Next to other complications, cirrhosis is also linked to abnormalities in haemostasis. However, the role of alterations in platelet function had previously been insufficiently investigated. Now, researchers at the Medical University of Vienna have shed light on the connection between platelet function and the risk of bleeding, thrombosis or the occurrence of complications of cirrhosis. The study results, recently published in the journal "Hepatology", may help to improve the understanding of the risk profile of patients with cirrhosis and point to new possibilities for personalised therapeutic approaches.
The research team led by Benedikt Hofer, Thomas Reiberger and Thomas Gremmel from Med Uni Vienna and the Vienna General Hospital analysed the platelet function of 107 patients with cirrhosis who were treated at the Vienna General Hospital between July 2019 and December 2020. The presence of cirrhosis, i.e., the deposition of scar tissue within the liver, can lead to many complications and can significantly alter blood clotting. However, the widespread opinion that cirrhosis is therefore associated with a higher bleeding risk does not stand up to the latest research findings. "Recent studies have led to a paradigm shift in the understanding of coagulopathy in cirrhosis by showing that factors promoting the risk of bleeding are counterbalanced by prothrombotic alterations. This results in a very unstable balance of haemostasis in cirrhosis, and patients not only have an increased risk of bleeding, but also of thrombosis," explains study author Thomas Reiberger.
Detailed analysis for valid results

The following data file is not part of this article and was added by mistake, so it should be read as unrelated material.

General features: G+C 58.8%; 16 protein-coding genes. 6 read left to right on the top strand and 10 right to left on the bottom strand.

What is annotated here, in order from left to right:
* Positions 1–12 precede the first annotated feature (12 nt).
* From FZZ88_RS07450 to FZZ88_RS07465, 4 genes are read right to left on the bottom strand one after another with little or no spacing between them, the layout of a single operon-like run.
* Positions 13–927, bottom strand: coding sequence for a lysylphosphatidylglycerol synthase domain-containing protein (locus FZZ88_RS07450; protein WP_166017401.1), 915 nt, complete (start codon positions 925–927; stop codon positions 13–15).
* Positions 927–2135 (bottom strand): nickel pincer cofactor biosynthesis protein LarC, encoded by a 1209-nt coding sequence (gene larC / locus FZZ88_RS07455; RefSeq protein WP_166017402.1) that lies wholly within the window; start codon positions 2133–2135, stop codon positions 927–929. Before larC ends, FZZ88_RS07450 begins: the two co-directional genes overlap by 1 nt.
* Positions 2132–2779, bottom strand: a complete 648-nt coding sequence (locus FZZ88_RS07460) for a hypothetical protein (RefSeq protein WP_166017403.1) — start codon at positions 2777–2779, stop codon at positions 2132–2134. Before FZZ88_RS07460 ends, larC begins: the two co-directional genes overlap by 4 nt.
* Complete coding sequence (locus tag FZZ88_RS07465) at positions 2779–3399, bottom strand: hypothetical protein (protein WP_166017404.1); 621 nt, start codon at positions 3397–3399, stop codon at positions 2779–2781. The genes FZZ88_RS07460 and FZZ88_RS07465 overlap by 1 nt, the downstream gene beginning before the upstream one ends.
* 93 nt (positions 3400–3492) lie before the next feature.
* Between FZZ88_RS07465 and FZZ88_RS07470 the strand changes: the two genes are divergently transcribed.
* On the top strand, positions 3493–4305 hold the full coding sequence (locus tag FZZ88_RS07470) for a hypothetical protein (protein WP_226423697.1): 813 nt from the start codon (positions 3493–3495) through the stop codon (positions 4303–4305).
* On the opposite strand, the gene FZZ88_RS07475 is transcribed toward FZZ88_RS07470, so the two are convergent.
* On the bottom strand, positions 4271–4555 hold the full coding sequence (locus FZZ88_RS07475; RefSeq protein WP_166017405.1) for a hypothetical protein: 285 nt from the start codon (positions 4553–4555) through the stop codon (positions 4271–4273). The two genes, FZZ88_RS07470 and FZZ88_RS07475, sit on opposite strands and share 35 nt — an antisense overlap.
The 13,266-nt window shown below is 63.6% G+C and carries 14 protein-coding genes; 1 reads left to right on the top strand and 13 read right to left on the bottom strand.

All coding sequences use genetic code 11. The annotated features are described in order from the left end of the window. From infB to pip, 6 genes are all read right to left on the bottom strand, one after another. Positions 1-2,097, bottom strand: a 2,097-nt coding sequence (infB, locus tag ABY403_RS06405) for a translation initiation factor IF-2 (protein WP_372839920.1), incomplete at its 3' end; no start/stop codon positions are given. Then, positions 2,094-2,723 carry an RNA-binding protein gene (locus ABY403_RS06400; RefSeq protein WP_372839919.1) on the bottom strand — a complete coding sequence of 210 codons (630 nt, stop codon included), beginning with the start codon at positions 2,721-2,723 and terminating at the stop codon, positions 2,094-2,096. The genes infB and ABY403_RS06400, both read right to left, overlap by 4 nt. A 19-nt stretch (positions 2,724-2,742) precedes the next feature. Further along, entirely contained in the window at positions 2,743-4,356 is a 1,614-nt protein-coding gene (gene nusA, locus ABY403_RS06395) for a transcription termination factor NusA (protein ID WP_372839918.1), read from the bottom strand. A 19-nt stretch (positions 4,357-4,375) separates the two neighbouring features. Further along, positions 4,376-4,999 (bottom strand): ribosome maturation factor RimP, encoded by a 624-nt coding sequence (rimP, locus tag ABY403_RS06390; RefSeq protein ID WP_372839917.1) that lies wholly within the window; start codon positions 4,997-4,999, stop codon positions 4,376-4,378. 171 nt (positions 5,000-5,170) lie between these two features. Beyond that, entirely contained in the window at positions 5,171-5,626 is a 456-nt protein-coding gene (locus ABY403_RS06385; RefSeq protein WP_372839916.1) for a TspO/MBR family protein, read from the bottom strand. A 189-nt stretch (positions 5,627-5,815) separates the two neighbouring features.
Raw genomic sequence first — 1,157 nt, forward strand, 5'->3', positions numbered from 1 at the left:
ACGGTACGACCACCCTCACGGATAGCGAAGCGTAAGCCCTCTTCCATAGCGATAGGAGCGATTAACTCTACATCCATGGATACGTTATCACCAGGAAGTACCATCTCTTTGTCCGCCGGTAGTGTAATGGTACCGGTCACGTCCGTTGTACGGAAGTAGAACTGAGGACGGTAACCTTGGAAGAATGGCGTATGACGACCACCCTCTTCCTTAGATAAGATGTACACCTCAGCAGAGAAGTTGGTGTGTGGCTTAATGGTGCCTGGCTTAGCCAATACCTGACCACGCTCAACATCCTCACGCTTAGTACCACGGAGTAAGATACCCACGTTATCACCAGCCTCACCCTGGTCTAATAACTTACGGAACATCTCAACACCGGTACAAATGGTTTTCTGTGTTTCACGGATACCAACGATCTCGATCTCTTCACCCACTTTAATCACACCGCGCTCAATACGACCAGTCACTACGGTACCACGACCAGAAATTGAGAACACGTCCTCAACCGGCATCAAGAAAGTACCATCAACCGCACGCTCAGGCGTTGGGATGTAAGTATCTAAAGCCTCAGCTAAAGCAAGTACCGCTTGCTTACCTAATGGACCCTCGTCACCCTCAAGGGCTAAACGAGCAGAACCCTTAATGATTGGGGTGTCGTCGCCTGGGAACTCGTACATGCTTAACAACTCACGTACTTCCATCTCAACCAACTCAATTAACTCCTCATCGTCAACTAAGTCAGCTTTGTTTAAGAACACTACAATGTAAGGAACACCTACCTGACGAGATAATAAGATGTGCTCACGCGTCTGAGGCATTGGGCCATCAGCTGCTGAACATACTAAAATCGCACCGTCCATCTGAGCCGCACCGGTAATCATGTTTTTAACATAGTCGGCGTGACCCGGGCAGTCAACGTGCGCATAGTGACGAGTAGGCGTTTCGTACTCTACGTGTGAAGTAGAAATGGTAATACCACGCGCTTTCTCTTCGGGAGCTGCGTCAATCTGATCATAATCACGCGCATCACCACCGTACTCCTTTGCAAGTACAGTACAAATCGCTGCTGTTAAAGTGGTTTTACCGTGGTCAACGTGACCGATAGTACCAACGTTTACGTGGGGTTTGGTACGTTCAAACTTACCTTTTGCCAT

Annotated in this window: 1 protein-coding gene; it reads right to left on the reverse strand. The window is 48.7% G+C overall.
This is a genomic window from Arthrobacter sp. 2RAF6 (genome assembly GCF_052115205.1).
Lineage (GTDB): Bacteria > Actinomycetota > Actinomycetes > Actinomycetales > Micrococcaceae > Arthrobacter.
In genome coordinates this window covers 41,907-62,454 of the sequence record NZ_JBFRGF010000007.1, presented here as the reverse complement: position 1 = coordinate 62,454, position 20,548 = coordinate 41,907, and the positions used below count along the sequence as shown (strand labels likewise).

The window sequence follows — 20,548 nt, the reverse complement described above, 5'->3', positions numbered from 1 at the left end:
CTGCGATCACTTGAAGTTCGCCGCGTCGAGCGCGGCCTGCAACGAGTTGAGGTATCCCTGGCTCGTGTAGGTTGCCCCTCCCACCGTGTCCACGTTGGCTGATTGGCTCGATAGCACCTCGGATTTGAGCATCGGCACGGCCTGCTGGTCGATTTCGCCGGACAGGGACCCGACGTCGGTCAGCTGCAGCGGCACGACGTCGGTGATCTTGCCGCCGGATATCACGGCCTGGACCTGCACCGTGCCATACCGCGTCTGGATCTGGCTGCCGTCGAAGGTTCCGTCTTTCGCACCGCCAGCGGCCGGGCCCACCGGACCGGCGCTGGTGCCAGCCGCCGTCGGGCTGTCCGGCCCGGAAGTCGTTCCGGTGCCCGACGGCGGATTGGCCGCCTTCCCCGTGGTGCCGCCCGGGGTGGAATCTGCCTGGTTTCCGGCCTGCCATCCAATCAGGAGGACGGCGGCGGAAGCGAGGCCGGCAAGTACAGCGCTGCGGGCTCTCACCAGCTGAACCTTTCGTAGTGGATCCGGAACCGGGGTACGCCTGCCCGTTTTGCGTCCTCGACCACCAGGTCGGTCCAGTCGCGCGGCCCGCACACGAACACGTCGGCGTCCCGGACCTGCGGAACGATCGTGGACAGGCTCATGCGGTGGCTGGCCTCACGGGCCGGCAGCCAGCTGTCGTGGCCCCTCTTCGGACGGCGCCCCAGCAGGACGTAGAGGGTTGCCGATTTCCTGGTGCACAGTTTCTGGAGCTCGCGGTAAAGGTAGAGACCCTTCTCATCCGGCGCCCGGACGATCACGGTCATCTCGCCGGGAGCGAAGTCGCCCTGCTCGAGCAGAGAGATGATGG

In order to accurately analyse platelet activation, the researchers used flow cytometry in their study. "To understand altered blood clotting in cirrhosis, it is essential to first understand all relevant aspects, especially platelet function," emphasize first author Benedikt Hofer and senior author Thomas Gremmel. Many patients with liver disease show a reduced platelet count, i.e., thrombocytopenia, which can significantly impair the validity of most common methods of measuring platelet function. In contrast, flow cytometry provides valid results even in patients with a very low platelet count.
Evidence for prognostic implications
Using flow cytometry, the study revealed that the ability of platelets to adequately respond to stimuli decreases significantly as the severity of the underlying liver disease progresses. In a further analysis, the researchers also showed that this reduction in platelet activation is associated with a significantly higher risk of complications of cirrhosis and shorter survival. "Our results clearly show that impaired platelet function is associated with a significantly poorer prognosis - regardless of the severity of cirrhosis," highlight the study authors. Conversely, there was also an association between pronounced platelet activation and an increased risk of thrombosis in the included study population. With regard to the risk of bleeding events, the researchers did not find a link to altered platelet activation. The results of this study not only shed new light on the importance of platelet function in cirrhosis, but also offer the possibility of personalised therapeutic approaches and a better understanding of the risk profile of patients with cirrhosis.
Decreased platelet activation predicts hepatic decompensation and mortality in patients with cirrhosis;
Benedikt Silvester Hofer, Ksenia Brusilovskaya, Benedikt Simbrunner, Lorenz Balcar, Beate Eichelberger, Silvia Lee, Lukas Hartl, Philipp Schwabl, Mattias Mandorfer, Simon Panzer, Thomas Reiberger, Thomas Gremmel;